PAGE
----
Turkey’s Islandman are international psychedelic specialists, with latest album ‘Kaybola’ chugging across the globe for Music For Dreams

This is a much recommended world treasure that combines Anatolian psychedelia with wonky pan-Asian chug –  it’s Kaybola, the second album by Islandman, released via Danish imprint, Music For Dreams. It’s a really classy, well-produced set of hypnotic guitar melodies, field recordings and bubbling shamanic rhythms – Kaybola is a tour-de-force of the Turkish trio’s original brand of globally influenced electronica, it’s a modern cosmic classic and it’s out now.

The album was produced after a number of months on the road, touring from festival to festival, including, Montreux Jazz Festival (Switzerland), Amsterdam Dance Event (ADE) and Wonderfruit Festival in Thailand.

Multi-instrumentalist and producer, Tolga Böyük, performs alongside Eralp Güven (percussion) and Erdem Başer (guitars). Islandman cite major influences from the 70’s psychedelic music scene in Turkey (think Eden Ahbez, Can Kozlu, Okay Temiz and Baba Zula with a drum machine).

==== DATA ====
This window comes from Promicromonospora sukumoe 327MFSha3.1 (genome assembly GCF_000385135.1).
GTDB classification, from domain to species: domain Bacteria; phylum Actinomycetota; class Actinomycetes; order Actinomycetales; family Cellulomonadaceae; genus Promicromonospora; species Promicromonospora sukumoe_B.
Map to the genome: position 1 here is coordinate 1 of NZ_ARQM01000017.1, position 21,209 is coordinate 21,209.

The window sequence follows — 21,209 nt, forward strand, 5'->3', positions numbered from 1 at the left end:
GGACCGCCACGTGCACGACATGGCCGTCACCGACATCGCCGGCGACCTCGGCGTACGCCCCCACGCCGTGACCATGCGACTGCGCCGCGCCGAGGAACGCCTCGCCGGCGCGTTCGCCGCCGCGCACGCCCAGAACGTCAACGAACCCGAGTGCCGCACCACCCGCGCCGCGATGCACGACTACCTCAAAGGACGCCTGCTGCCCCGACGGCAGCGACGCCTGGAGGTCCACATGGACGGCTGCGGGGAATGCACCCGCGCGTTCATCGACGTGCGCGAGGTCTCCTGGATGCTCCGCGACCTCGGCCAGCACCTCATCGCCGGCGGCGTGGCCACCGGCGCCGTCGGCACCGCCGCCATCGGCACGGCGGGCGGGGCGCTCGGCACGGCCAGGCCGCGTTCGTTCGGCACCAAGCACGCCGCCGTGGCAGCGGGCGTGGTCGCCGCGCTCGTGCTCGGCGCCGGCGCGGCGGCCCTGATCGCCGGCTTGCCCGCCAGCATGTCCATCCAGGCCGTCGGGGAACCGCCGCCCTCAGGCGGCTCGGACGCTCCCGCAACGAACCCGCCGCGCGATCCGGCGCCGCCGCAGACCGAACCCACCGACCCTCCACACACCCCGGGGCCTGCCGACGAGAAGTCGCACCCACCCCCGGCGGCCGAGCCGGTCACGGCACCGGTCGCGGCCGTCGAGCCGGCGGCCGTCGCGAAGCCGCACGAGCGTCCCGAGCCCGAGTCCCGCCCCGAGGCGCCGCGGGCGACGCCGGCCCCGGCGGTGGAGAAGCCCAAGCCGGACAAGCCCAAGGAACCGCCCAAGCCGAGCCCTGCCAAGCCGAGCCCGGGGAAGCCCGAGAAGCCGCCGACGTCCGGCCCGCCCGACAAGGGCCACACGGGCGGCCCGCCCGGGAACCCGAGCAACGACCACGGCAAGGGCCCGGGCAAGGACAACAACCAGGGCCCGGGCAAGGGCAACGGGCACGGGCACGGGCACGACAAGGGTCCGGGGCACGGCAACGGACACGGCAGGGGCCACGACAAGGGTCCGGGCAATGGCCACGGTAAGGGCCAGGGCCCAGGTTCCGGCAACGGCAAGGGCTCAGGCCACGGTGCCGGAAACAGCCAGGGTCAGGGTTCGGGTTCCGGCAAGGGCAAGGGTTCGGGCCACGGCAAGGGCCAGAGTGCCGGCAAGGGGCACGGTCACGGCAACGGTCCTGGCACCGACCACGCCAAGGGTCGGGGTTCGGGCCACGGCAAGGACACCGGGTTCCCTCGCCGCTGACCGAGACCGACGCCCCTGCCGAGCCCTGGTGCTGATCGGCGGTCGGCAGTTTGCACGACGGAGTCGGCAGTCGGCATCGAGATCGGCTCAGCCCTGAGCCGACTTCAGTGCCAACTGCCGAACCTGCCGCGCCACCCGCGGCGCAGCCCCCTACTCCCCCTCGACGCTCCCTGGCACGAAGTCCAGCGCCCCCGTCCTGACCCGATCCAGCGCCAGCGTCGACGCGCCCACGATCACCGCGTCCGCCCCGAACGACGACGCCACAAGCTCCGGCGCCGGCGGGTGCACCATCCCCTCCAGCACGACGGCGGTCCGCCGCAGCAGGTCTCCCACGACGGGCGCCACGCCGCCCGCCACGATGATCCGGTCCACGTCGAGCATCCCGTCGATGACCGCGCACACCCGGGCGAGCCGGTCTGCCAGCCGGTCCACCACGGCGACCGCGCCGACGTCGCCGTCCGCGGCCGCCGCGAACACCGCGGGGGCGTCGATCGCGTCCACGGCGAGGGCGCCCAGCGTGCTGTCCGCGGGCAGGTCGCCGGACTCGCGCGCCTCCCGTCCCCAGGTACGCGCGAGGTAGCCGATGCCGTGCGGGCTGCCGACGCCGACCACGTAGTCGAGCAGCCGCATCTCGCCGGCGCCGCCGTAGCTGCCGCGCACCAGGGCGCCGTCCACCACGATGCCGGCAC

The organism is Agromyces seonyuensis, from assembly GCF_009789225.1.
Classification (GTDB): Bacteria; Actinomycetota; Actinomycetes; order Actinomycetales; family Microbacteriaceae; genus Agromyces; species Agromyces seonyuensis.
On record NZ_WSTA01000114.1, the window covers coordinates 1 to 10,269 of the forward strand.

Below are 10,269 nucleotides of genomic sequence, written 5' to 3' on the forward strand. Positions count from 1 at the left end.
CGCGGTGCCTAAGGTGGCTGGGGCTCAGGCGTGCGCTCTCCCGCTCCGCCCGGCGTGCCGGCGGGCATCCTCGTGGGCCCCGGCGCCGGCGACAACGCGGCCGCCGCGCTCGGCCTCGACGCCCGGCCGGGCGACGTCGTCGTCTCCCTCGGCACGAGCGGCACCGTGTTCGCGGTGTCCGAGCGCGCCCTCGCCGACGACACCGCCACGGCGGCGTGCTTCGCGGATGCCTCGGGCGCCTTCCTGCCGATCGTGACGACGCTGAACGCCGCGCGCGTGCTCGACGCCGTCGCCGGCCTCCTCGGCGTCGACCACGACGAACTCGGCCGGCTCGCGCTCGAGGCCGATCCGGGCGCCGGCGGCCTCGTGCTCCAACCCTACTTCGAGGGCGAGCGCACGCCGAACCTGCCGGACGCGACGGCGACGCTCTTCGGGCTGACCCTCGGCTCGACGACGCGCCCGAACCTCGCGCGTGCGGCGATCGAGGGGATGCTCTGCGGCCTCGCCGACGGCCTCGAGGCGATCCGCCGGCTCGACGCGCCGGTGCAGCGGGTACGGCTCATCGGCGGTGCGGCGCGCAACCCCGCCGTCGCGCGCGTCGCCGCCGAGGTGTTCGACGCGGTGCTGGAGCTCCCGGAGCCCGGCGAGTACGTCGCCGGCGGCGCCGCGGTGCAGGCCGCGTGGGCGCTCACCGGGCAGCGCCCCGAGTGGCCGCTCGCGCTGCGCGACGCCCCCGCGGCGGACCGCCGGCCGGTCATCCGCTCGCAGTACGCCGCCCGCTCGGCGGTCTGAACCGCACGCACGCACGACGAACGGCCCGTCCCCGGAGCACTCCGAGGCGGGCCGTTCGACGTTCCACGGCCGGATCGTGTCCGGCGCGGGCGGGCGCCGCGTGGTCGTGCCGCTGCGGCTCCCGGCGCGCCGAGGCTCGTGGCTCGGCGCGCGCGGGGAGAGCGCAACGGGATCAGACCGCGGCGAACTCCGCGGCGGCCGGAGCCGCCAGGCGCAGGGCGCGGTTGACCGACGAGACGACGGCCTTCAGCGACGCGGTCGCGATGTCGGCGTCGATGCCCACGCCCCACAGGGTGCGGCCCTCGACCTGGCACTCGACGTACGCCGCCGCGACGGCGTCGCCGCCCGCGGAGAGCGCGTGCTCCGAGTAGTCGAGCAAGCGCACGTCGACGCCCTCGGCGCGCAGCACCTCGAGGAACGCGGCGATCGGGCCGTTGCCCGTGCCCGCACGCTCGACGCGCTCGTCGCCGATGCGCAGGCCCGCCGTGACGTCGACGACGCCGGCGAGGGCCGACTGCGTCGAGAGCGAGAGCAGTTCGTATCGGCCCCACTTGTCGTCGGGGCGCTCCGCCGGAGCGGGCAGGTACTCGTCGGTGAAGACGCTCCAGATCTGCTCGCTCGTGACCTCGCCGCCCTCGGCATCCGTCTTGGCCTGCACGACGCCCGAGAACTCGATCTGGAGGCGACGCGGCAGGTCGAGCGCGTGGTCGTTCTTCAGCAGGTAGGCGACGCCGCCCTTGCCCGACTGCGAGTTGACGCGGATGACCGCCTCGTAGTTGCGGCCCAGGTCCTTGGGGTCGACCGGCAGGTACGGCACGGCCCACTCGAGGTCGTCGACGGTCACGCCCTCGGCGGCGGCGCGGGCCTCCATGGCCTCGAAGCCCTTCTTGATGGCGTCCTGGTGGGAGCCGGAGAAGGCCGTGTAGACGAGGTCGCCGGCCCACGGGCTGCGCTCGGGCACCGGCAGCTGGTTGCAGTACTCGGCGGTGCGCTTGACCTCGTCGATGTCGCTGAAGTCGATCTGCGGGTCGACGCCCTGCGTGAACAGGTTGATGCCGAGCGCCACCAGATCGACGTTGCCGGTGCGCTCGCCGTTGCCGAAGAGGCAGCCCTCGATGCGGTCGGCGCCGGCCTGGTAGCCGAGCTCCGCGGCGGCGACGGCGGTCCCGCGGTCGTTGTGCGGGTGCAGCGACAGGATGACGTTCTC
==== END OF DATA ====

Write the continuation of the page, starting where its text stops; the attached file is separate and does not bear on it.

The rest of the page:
Born and raised in Istanbul, Böyük began learning the Turkish saz (or baglama – a long-necked, lute-like, traditional string instrument used in Ottoman classical and Turkish folk music): “I think it’s the signature sound of these lands,” he says. “When I want to add a melody I always refer back to saz, even if I’m playing synth or electric guitar.”

Böyük released his debut album as Islandman, Rest In Space, but now encompasses more sounds and styles. For example, lead single and album opener Dimitro has a middle eastern-inspired 808 bounce, layered beneath Bulgarian wedding song vocal samples.

Ibiza veteran, DJ Pippi, features on Sem Você, with a funk-tipped bass groove and also the chanting of Brazilian/Danish group Copenema – sounding like Ibiza’s Café del Mar at the height of Balearic house and the strange sludgy funk of Baldelli and the Cosmic canon.

For more:

Music For Dreams – INSTAGRAM // FACEBOOK



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